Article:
Despite the widespread modern belief that the Library was burned once and cataclysmically destroyed, the Library actually declined gradually over the course of several centuries, starting with the purging of intellectuals from Alexandria in 145 BC during the reign of Ptolemy VIII Physcon, which resulted in Aristarchus of Samothrace, the head librarian, resigning from his position and exiling himself to Cyprus. Many other scholars, including Dionysius Thrax and Apollodorus of Athens, fled to other cities, where they continued teaching and conducting scholarship. The Library, or part of its collection, was accidentally burned by Julius Caesar during his civil war in 48 BC, but it is unclear how much was actually destroyed and it seems to have either survived or been rebuilt shortly thereafter; the geographer Strabo mentions having visited the Mouseion in around 20 BC and the prodigious scholarly output of Didymus Chalcenterus in Alexandria from this period indicates that he had access to at least some of the Library's resources.
The Library dwindled during the Roman Period, due to lack of funding and support. Its membership appears to have ceased by the 260s AD. Between 270 and 275 AD, the city of Alexandria saw a rebellion and an imperial counterattack that probably destroyed whatever remained of the Library, if it still existed at that time. The daughter library of the Serapeum may have survived after the main Library's destruction. The Serapeum was vandalized and demolished in 391 AD under a decree issued by Coptic Christian Pope Theophilus of Alexandria, but it does not seem to have housed books at the time and was mainly used as a gathering place for Neoplatonist philosophers following the teachings of Iamblichus.Perispomenon
In Ancient Greek grammar, a perispomenon (περισπώμενον) is a word with a high-low pitch contour on the last syllable, indicated in writing by a circumflex accent mark. A properispomenon has the same kind of accent, but on the penultimate syllable.Examples:
θεοῦ, theoû, "of a god", is a perispomenon
πρᾶξις prâxis "business" is a properispomenonRough breathing
In the polytonic orthography of Ancient Greek, the rough breathing (Ancient Greek: δασὺ πνεῦμα, romanized: dasỳ pneûma or δασεῖα daseîa; Greek: δασεία dasía; Latin spīritus asper), is a diacritical mark used to indicate the presence of an /h/ sound before a vowel, diphthong, or after rho. It remained in the polytonic orthography even after the Hellenistic period, when the sound disappeared from the Greek language. In the monotonic orthography of Modern Greek phonology, in use since 1982, it is not used at all.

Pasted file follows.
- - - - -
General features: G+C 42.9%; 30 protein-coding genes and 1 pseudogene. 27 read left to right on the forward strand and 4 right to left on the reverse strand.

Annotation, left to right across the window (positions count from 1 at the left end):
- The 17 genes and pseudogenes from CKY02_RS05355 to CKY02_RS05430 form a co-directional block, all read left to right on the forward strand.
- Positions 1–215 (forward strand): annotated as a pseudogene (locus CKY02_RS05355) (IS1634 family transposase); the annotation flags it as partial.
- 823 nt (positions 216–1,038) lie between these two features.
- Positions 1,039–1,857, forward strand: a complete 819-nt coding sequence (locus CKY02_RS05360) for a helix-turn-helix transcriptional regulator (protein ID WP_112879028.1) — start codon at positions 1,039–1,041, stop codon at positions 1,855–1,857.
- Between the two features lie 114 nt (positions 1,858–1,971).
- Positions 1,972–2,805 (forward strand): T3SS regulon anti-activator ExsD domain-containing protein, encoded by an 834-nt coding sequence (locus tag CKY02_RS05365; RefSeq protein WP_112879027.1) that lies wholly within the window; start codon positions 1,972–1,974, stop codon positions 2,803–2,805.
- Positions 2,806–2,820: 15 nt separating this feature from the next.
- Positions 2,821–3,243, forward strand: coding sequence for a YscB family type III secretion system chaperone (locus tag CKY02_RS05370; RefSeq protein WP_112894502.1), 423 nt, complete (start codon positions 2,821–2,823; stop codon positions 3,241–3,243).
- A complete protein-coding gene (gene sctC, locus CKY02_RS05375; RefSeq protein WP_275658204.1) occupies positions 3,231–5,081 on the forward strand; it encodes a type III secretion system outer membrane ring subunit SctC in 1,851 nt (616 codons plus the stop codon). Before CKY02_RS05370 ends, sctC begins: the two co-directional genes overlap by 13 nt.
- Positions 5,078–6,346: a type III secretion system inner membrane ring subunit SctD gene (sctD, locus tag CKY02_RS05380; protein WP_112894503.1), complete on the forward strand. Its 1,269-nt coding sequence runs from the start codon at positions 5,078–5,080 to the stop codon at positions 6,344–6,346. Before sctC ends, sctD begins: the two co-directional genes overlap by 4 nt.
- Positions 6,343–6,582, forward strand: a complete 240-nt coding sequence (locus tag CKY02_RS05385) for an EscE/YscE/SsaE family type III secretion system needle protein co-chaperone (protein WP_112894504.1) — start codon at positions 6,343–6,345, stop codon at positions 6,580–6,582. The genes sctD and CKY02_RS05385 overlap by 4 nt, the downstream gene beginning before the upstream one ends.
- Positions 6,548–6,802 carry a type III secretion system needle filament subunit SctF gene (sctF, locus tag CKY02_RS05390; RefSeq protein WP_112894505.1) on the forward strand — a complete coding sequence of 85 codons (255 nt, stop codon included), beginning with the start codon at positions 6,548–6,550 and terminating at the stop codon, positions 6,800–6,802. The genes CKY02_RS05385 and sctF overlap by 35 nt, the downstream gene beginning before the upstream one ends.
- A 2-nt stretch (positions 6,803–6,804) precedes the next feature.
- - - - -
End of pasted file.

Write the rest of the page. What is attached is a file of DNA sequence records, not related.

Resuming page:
The absence of an /h/ sound is marked by the smooth breathing.Secunda (Hexapla)
The Secunda is the second column of Origen's Hexapla, a compilation of the Hebrew Bible and Greek versions. It consists of a transliteration of the Hebrew text of the Hebrew Bible into Greek characters, and is the oldest coherent Hebrew text in existence. As such it serves as an important document for Hebrew philology, in particular the study of Biblical Hebrew phonology.Smooth breathing
The smooth breathing (Ancient Greek: ψιλὸν πνεῦμα, romanized: psilòn pneûma; Greek: ψιλή psilí; Latin: spīritus lēnis) is a diacritical mark used in polytonic orthography. In ancient Greek, it marks the absence of the voiceless glottal fricative /h/ from the beginning of a word.
Some authorities have interpreted it as representing a glottal stop, but a final vowel at the end of a word is regularly elided (removed) when the following word starts with a vowel and elision would not happen if the second word began with a glottal stop (or any other form of stop consonant). In his Vox Graeca, W. Sidney Allen accordingly regards the glottal stop interpretation as "highly improbable".The smooth breathing ( ᾿ ) is written as on top of one initial vowel, on top of the second vowel of a diphthong or to the left of a capital and also, in certain editions, on the first of a pair of rhos. It did not occur on an initial upsilon, which always has rough breathing (thus the early name ὕ hy, rather than ὔ y).
The smooth breathing was kept in the traditional polytonic orthography even after the /h/ sound had disappeared from the language in Hellenistic times. It has been dropped in the modern monotonic orthography.Tittle
A tittle or superscript dot is a small distinguishing mark, such as a diacritic or the dot on a lowercase i or j. The tittle is an integral part of the glyph of i and j, but diacritic dots can appear over other letters in various languages. In most languages, the tittle of i or j is omitted when a diacritic is placed in the tittle's usual position (as í or ĵ), but not when the diacritic appears elsewhere (as į, ɉ).
|Origin and genealogy|
|Promotion and study|